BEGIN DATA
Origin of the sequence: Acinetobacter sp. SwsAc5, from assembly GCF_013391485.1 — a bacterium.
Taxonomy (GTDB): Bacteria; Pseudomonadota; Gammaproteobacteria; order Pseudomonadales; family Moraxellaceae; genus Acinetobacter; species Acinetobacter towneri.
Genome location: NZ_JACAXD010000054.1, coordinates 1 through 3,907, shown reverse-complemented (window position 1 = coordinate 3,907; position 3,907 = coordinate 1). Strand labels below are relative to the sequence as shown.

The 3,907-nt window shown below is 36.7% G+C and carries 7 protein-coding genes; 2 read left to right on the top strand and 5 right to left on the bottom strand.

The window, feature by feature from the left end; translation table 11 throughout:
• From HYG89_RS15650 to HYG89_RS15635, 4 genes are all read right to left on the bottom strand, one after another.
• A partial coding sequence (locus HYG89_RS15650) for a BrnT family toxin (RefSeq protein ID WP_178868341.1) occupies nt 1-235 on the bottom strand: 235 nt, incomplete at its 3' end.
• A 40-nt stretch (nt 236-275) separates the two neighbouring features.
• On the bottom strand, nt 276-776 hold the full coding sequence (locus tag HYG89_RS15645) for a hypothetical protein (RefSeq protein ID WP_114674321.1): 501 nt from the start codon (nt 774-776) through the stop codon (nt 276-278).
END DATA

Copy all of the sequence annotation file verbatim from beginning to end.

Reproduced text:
Origin of the sequence: Acinetobacter sp. SwsAc5, from assembly GCF_013391485.1 — a bacterium.
Taxonomy (GTDB): Bacteria; Pseudomonadota; Gammaproteobacteria; order Pseudomonadales; family Moraxellaceae; genus Acinetobacter; species Acinetobacter towneri.
Genome location: NZ_JACAXD010000054.1, coordinates 1 through 3,907, shown reverse-complemented (window position 1 = coordinate 3,907; position 3,907 = coordinate 1). Strand labels below are relative to the sequence as shown.

The 3,907-nt window shown below is 36.7% G+C and carries 7 protein-coding genes; 2 read left to right on the top strand and 5 right to left on the bottom strand.

The window, feature by feature from the left end; translation table 11 throughout:
• From HYG89_RS15650 to HYG89_RS15635, 4 genes are all read right to left on the bottom strand, one after another.
• A partial coding sequence (locus HYG89_RS15650) for a BrnT family toxin (RefSeq protein ID WP_178868341.1) occupies nt 1-235 on the bottom strand: 235 nt, incomplete at its 3' end.
• A 40-nt stretch (nt 236-275) separates the two neighbouring features.
• On the bottom strand, nt 276-776 hold the full coding sequence (locus tag HYG89_RS15645) for a hypothetical protein (RefSeq protein ID WP_114674321.1): 501 nt from the start codon (nt 774-776) through the stop codon (nt 276-278).